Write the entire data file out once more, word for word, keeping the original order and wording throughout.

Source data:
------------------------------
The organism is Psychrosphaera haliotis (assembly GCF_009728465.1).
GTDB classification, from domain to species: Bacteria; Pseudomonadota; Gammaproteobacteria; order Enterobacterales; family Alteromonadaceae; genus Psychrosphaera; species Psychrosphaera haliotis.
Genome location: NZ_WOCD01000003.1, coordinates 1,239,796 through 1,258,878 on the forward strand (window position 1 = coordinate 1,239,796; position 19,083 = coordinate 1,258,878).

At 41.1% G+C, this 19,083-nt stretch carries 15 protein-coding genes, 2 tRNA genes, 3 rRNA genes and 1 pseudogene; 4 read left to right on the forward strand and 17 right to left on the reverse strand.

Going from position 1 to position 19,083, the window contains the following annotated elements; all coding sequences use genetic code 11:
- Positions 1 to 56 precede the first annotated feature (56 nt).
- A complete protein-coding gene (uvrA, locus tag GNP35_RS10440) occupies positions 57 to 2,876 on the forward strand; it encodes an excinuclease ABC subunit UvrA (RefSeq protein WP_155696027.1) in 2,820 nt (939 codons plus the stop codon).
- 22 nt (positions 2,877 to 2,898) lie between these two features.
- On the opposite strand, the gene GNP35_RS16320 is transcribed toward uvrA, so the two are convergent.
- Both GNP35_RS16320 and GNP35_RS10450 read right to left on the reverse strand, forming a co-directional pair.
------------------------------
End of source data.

The organism is Psychrosphaera haliotis (assembly GCF_009728465.1).
GTDB classification, from domain to species: Bacteria; Pseudomonadota; Gammaproteobacteria; order Enterobacterales; family Alteromonadaceae; genus Psychrosphaera; species Psychrosphaera haliotis.
Genome location: NZ_WOCD01000003.1, coordinates 1,239,796 through 1,258,878 on the forward strand (window position 1 = coordinate 1,239,796; position 19,083 = coordinate 1,258,878).

At 41.1% G+C, this 19,083-nt stretch carries 15 protein-coding genes, 2 tRNA genes, 3 rRNA genes and 1 pseudogene; 4 read left to right on the forward strand and 17 right to left on the reverse strand.

Going from position 1 to position 19,083, the window contains the following annotated elements; all coding sequences use genetic code 11:
- Positions 1 to 56 precede the first annotated feature (56 nt).
- A complete protein-coding gene (uvrA, locus tag GNP35_RS10440) occupies positions 57 to 2,876 on the forward strand; it encodes an excinuclease ABC subunit UvrA (RefSeq protein WP_155696027.1) in 2,820 nt (939 codons plus the stop codon).
- 22 nt (positions 2,877 to 2,898) lie between these two features.
- On the opposite strand, the gene GNP35_RS16320 is transcribed toward uvrA, so the two are convergent.
- Both GNP35_RS16320 and GNP35_RS10450 read right to left on the reverse strand, forming a co-directional pair.